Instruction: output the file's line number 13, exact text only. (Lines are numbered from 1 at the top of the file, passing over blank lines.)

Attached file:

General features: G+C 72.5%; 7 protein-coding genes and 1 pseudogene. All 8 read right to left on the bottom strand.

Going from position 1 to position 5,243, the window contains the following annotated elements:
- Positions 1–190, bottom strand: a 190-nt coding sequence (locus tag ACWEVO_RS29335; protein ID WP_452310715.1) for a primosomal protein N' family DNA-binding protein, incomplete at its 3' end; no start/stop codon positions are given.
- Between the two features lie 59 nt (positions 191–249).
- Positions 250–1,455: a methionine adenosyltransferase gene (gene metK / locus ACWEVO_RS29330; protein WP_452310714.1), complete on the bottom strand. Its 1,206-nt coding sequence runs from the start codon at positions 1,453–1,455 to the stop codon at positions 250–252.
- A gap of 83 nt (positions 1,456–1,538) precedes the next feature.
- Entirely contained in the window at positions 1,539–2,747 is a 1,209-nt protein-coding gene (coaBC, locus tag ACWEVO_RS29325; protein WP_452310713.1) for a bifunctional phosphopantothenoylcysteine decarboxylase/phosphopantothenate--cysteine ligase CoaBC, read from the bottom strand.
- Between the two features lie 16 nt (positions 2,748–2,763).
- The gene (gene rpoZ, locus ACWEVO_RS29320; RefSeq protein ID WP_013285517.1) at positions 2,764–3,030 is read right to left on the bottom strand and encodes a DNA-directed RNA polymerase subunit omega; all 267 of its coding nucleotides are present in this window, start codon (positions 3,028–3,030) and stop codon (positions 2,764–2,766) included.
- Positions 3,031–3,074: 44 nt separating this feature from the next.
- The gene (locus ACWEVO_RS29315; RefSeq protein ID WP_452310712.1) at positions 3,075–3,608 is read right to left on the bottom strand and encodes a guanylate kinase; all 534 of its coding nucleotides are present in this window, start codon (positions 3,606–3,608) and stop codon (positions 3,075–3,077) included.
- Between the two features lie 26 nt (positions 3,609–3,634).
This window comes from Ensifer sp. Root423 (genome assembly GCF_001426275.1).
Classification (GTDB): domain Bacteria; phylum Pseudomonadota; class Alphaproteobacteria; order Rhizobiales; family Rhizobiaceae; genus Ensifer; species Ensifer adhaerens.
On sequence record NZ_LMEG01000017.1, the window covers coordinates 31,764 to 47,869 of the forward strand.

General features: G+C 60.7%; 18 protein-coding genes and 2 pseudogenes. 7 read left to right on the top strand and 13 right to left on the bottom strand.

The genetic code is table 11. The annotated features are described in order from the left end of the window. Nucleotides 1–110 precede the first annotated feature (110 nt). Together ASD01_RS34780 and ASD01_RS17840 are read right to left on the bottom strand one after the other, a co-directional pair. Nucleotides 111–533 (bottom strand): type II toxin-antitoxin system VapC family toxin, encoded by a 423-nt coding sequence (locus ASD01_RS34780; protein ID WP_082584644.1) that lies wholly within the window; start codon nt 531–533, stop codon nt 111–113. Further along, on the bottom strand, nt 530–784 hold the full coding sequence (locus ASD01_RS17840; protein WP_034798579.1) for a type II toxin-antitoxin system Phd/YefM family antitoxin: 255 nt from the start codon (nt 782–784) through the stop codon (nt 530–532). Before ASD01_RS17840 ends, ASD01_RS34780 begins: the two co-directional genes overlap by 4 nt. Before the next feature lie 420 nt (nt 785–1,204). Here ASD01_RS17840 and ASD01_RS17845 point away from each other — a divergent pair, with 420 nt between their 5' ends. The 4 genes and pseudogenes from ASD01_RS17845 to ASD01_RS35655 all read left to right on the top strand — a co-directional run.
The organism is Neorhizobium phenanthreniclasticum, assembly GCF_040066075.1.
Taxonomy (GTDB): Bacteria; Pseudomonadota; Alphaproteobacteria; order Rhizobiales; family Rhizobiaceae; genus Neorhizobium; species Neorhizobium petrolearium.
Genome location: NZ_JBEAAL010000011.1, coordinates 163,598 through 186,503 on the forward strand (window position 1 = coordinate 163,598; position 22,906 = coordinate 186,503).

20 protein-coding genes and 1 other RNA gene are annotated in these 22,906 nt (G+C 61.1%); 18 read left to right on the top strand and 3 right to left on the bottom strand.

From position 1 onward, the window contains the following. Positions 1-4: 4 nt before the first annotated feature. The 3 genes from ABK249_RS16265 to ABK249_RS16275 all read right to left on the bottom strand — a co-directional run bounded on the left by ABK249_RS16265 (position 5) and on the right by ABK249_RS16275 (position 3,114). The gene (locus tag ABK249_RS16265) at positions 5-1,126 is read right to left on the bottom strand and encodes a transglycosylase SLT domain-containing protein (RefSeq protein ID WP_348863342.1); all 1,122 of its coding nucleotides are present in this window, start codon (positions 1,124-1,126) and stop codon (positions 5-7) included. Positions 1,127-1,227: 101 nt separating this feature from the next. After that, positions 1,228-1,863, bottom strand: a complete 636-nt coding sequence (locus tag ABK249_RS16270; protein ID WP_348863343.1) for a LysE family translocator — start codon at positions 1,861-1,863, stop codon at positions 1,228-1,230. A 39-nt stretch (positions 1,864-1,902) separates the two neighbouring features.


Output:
This window comes from Ensifer sp. Root423 (genome assembly GCF_001426275.1).